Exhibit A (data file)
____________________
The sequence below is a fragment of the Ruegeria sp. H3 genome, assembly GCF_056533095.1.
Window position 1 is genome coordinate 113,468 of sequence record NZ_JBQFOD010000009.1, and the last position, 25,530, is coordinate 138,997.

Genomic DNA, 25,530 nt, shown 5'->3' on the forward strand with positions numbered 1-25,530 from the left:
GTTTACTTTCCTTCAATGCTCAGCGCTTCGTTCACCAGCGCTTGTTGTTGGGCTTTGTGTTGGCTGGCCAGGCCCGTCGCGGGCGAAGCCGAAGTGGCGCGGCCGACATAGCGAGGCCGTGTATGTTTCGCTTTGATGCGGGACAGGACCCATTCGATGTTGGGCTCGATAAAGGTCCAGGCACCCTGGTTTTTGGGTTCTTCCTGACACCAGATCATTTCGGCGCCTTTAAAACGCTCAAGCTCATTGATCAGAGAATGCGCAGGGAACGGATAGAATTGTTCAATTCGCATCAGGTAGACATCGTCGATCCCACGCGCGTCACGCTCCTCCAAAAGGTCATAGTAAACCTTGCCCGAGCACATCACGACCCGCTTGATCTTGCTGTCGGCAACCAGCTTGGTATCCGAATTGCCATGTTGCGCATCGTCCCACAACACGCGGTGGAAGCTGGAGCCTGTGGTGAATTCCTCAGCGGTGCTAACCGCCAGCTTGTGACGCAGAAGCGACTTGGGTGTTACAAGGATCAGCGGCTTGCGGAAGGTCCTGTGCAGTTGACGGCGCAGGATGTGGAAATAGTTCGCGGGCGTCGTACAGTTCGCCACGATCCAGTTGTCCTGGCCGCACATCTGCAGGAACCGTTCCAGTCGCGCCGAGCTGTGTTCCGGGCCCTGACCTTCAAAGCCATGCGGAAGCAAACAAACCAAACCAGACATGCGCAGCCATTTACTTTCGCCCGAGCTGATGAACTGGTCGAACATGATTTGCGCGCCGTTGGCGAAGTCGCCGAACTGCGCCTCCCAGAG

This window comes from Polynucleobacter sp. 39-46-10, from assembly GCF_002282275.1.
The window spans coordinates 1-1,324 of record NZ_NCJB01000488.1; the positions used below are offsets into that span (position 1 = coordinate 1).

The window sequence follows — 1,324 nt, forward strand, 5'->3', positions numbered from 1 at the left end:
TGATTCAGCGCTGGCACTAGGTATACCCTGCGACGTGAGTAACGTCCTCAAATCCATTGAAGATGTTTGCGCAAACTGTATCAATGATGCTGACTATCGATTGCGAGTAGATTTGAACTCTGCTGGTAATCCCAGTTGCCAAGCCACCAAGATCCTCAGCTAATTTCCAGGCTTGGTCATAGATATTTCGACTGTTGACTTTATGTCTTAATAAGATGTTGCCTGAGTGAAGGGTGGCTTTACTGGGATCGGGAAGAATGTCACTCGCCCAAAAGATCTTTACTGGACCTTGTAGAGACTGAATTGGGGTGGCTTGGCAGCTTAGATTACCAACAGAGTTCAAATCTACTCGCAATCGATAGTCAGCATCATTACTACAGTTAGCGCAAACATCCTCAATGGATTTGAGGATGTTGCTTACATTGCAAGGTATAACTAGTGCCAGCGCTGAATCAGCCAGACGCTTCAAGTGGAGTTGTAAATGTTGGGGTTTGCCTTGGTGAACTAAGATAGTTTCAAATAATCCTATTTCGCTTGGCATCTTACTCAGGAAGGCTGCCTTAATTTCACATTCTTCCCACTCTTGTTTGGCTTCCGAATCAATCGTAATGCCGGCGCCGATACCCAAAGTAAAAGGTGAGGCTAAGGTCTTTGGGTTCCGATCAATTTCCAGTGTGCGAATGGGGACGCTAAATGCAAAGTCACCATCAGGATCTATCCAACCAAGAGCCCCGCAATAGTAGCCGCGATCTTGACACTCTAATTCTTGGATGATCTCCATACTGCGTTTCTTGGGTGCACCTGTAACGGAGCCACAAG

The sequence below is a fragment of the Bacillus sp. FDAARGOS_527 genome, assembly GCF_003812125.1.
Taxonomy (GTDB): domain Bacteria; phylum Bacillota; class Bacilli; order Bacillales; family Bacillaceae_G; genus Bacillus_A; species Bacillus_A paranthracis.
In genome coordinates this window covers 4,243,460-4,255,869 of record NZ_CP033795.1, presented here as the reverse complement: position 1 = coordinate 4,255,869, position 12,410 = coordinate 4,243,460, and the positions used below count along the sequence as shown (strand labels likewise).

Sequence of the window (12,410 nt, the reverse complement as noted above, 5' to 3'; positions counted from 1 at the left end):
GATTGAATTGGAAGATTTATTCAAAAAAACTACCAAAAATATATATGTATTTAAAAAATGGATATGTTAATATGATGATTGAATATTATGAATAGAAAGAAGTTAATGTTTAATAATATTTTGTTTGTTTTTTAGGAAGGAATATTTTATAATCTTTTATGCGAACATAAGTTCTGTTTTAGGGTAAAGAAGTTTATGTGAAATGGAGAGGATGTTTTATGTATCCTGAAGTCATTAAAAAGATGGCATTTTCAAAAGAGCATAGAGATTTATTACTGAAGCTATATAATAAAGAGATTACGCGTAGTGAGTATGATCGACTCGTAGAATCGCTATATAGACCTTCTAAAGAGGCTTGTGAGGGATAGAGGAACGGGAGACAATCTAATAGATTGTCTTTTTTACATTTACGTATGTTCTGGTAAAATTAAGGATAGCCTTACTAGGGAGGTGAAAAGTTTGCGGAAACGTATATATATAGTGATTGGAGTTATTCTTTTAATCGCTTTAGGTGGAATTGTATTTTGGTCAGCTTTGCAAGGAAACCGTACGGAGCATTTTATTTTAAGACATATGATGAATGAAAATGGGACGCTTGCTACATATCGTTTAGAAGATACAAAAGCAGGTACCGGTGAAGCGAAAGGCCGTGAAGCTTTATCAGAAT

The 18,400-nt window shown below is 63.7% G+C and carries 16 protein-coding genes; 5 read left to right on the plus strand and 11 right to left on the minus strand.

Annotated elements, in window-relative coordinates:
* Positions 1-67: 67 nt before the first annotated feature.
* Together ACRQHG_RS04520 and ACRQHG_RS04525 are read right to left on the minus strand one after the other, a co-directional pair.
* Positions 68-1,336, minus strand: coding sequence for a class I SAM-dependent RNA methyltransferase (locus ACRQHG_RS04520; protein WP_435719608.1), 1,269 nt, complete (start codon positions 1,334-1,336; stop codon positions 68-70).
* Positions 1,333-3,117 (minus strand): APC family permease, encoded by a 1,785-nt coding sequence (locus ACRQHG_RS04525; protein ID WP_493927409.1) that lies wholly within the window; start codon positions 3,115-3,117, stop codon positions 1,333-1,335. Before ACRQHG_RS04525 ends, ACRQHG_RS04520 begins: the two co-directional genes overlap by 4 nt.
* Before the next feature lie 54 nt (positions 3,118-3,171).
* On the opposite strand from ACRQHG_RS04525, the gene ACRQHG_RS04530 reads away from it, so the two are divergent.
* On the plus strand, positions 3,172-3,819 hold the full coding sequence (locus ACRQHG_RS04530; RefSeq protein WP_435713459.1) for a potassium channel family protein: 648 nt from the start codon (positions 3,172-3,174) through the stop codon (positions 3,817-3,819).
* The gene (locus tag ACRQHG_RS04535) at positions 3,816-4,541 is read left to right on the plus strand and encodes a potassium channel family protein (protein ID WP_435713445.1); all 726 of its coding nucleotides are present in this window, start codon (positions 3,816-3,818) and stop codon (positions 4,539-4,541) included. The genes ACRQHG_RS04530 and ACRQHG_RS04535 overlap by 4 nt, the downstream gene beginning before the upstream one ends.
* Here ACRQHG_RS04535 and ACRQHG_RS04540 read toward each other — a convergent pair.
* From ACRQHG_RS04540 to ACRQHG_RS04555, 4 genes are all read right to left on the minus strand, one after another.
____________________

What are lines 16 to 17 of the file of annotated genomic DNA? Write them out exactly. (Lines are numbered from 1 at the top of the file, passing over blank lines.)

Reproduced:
* Positions 1-67: 67 nt before the first annotated feature.
* Together ACRQHG_RS04520 and ACRQHG_RS04525 are read right to left on the minus strand one after the other, a co-directional pair.